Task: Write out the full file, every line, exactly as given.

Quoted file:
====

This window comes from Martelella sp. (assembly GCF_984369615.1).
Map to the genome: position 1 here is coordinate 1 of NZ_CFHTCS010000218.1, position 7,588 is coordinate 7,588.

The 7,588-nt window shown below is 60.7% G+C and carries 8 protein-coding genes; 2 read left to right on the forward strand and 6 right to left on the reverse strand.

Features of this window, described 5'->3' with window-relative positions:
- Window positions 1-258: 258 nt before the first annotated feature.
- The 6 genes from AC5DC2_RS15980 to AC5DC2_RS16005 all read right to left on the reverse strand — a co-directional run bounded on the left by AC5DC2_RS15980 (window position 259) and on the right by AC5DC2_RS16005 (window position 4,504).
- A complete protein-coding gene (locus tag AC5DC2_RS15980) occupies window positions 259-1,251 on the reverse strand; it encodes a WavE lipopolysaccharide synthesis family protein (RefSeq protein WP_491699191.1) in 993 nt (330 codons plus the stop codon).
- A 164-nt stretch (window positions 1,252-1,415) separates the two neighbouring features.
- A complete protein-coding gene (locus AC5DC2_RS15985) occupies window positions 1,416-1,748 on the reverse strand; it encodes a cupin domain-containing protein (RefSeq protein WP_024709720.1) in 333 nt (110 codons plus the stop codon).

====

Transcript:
This window comes from Martelella sp. (assembly GCF_984369615.1).
Map to the genome: position 1 here is coordinate 1 of NZ_CFHTCS010000218.1, position 7,588 is coordinate 7,588.

The 7,588-nt window shown below is 60.7% G+C and carries 8 protein-coding genes; 2 read left to right on the forward strand and 6 right to left on the reverse strand.

Features of this window, described 5'->3' with window-relative positions:
- Window positions 1-258: 258 nt before the first annotated feature.
- The 6 genes from AC5DC2_RS15980 to AC5DC2_RS16005 all read right to left on the reverse strand — a co-directional run bounded on the left by AC5DC2_RS15980 (window position 259) and on the right by AC5DC2_RS16005 (window position 4,504).
- A complete protein-coding gene (locus tag AC5DC2_RS15980) occupies window positions 259-1,251 on the reverse strand; it encodes a WavE lipopolysaccharide synthesis family protein (RefSeq protein WP_491699191.1) in 993 nt (330 codons plus the stop codon).
- A 164-nt stretch (window positions 1,252-1,415) separates the two neighbouring features.
- A complete protein-coding gene (locus AC5DC2_RS15985) occupies window positions 1,416-1,748 on the reverse strand; it encodes a cupin domain-containing protein (RefSeq protein WP_024709720.1) in 333 nt (110 codons plus the stop codon).